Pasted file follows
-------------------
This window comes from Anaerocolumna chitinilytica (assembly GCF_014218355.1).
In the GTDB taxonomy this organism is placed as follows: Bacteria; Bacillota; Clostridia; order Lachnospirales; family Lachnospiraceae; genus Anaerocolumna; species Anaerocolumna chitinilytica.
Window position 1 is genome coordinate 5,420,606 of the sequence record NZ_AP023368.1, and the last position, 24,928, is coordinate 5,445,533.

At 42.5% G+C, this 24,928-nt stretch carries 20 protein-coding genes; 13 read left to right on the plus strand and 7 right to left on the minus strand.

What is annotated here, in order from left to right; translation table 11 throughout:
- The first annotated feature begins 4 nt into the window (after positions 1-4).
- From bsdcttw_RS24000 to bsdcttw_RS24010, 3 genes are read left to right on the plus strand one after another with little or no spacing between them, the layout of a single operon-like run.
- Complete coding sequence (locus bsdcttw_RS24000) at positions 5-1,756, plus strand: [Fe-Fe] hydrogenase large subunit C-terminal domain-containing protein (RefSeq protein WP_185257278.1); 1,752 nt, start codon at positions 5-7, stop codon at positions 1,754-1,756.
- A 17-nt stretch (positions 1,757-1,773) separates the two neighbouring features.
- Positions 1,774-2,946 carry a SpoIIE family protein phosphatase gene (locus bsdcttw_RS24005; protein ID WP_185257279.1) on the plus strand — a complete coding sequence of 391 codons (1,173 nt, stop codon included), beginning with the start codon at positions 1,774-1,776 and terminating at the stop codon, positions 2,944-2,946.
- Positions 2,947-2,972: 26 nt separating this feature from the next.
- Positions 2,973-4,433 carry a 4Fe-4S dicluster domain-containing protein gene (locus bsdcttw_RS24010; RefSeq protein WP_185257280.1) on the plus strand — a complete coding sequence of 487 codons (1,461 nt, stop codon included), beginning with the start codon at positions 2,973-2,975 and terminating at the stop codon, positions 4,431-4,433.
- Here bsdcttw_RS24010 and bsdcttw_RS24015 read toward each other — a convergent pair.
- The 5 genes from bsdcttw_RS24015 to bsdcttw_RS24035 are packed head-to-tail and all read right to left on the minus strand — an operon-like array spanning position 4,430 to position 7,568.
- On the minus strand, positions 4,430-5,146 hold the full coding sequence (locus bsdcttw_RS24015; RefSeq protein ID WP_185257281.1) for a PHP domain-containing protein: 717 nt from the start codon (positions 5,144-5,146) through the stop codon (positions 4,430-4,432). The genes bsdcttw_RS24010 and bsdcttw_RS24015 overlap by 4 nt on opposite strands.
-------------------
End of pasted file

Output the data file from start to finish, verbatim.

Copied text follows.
This window comes from Anaerocolumna chitinilytica (assembly GCF_014218355.1).
In the GTDB taxonomy this organism is placed as follows: Bacteria; Bacillota; Clostridia; order Lachnospirales; family Lachnospiraceae; genus Anaerocolumna; species Anaerocolumna chitinilytica.
Window position 1 is genome coordinate 5,420,606 of the sequence record NZ_AP023368.1, and the last position, 24,928, is coordinate 5,445,533.

At 42.5% G+C, this 24,928-nt stretch carries 20 protein-coding genes; 13 read left to right on the plus strand and 7 right to left on the minus strand.

What is annotated here, in order from left to right; translation table 11 throughout:
- The first annotated feature begins 4 nt into the window (after positions 1-4).
- From bsdcttw_RS24000 to bsdcttw_RS24010, 3 genes are read left to right on the plus strand one after another with little or no spacing between them, the layout of a single operon-like run.
- Complete coding sequence (locus bsdcttw_RS24000) at positions 5-1,756, plus strand: [Fe-Fe] hydrogenase large subunit C-terminal domain-containing protein (RefSeq protein WP_185257278.1); 1,752 nt, start codon at positions 5-7, stop codon at positions 1,754-1,756.
- A 17-nt stretch (positions 1,757-1,773) separates the two neighbouring features.
- Positions 1,774-2,946 carry a SpoIIE family protein phosphatase gene (locus bsdcttw_RS24005; protein ID WP_185257279.1) on the plus strand — a complete coding sequence of 391 codons (1,173 nt, stop codon included), beginning with the start codon at positions 1,774-1,776 and terminating at the stop codon, positions 2,944-2,946.
- Positions 2,947-2,972: 26 nt separating this feature from the next.
- Positions 2,973-4,433 carry a 4Fe-4S dicluster domain-containing protein gene (locus bsdcttw_RS24010; RefSeq protein WP_185257280.1) on the plus strand — a complete coding sequence of 487 codons (1,461 nt, stop codon included), beginning with the start codon at positions 2,973-2,975 and terminating at the stop codon, positions 4,431-4,433.
- Here bsdcttw_RS24010 and bsdcttw_RS24015 read toward each other — a convergent pair.
- The 5 genes from bsdcttw_RS24015 to bsdcttw_RS24035 are packed head-to-tail and all read right to left on the minus strand — an operon-like array spanning position 4,430 to position 7,568.
- On the minus strand, positions 4,430-5,146 hold the full coding sequence (locus bsdcttw_RS24015; RefSeq protein ID WP_185257281.1) for a PHP domain-containing protein: 717 nt from the start codon (positions 5,144-5,146) through the stop codon (positions 4,430-4,432). The genes bsdcttw_RS24010 and bsdcttw_RS24015 overlap by 4 nt on opposite strands.